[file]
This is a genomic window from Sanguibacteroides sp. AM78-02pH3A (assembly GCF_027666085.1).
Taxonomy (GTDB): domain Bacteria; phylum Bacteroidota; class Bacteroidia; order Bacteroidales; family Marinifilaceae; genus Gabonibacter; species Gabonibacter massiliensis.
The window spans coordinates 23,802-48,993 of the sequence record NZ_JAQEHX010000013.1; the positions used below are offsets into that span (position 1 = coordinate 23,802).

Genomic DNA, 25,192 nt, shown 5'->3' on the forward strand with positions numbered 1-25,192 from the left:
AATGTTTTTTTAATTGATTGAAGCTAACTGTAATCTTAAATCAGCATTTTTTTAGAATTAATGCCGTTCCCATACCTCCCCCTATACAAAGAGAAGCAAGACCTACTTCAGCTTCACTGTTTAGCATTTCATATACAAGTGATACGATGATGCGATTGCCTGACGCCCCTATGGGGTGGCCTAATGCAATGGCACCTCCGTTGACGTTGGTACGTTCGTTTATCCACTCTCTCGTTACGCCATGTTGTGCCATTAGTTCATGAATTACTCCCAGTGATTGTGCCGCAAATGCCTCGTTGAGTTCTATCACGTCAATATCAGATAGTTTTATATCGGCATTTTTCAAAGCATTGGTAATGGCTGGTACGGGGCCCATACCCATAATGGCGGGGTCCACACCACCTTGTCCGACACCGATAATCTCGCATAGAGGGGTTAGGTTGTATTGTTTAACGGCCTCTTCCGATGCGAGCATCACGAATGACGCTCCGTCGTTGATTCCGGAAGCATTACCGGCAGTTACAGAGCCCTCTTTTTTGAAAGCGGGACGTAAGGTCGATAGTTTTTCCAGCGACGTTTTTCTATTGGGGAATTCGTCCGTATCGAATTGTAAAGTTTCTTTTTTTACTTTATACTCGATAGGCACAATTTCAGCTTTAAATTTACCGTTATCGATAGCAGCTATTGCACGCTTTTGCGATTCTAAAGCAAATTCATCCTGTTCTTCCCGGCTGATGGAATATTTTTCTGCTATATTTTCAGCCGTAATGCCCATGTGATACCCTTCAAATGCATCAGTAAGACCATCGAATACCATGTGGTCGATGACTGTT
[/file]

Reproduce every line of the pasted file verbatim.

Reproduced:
This is a genomic window from Sanguibacteroides sp. AM78-02pH3A (assembly GCF_027666085.1).
Taxonomy (GTDB): domain Bacteria; phylum Bacteroidota; class Bacteroidia; order Bacteroidales; family Marinifilaceae; genus Gabonibacter; species Gabonibacter massiliensis.
The window spans coordinates 23,802-48,993 of the sequence record NZ_JAQEHX010000013.1; the positions used below are offsets into that span (position 1 = coordinate 23,802).

Genomic DNA, 25,192 nt, shown 5'->3' on the forward strand with positions numbered 1-25,192 from the left:
AATGTTTTTTTAATTGATTGAAGCTAACTGTAATCTTAAATCAGCATTTTTTTAGAATTAATGCCGTTCCCATACCTCCCCCTATACAAAGAGAAGCAAGACCTACTTCAGCTTCACTGTTTAGCATTTCATATACAAGTGATACGATGATGCGATTGCCTGACGCCCCTATGGGGTGGCCTAATGCAATGGCACCTCCGTTGACGTTGGTACGTTCGTTTATCCACTCTCTCGTTACGCCATGTTGTGCCATTAGTTCATGAATTACTCCCAGTGATTGTGCCGCAAATGCCTCGTTGAGTTCTATCACGTCAATATCAGATAGTTTTATATCGGCATTTTTCAAAGCATTGGTAATGGCTGGTACGGGGCCCATACCCATAATGGCGGGGTCCACACCACCTTGTCCGACACCGATAATCTCGCATAGAGGGGTTAGGTTGTATTGTTTAACGGCCTCTTCCGATGCGAGCATCACGAATGACGCTCCGTCGTTGATTCCGGAAGCATTACCGGCAGTTACAGAGCCCTCTTTTTTGAAAGCGGGACGTAAGGTCGATAGTTTTTCCAGCGACGTTTTTCTATTGGGGAATTCGTCCGTATCGAATTGTAAAGTTTCTTTTTTTACTTTATACTCGATAGGCACAATTTCAGCTTTAAATTTACCGTTATCGATAGCAGCTATTGCACGCTTTTGCGATTCTAAAGCAAATTCATCCTGTTCTTCCCGGCTGATGGAATATTTTTCTGCTATATTTTCAGCCGTAATGCCCATGTGATACCCTTCAAATGCATCAGTAAGACCATCGAATACCATGTGGTCGATGACTGTT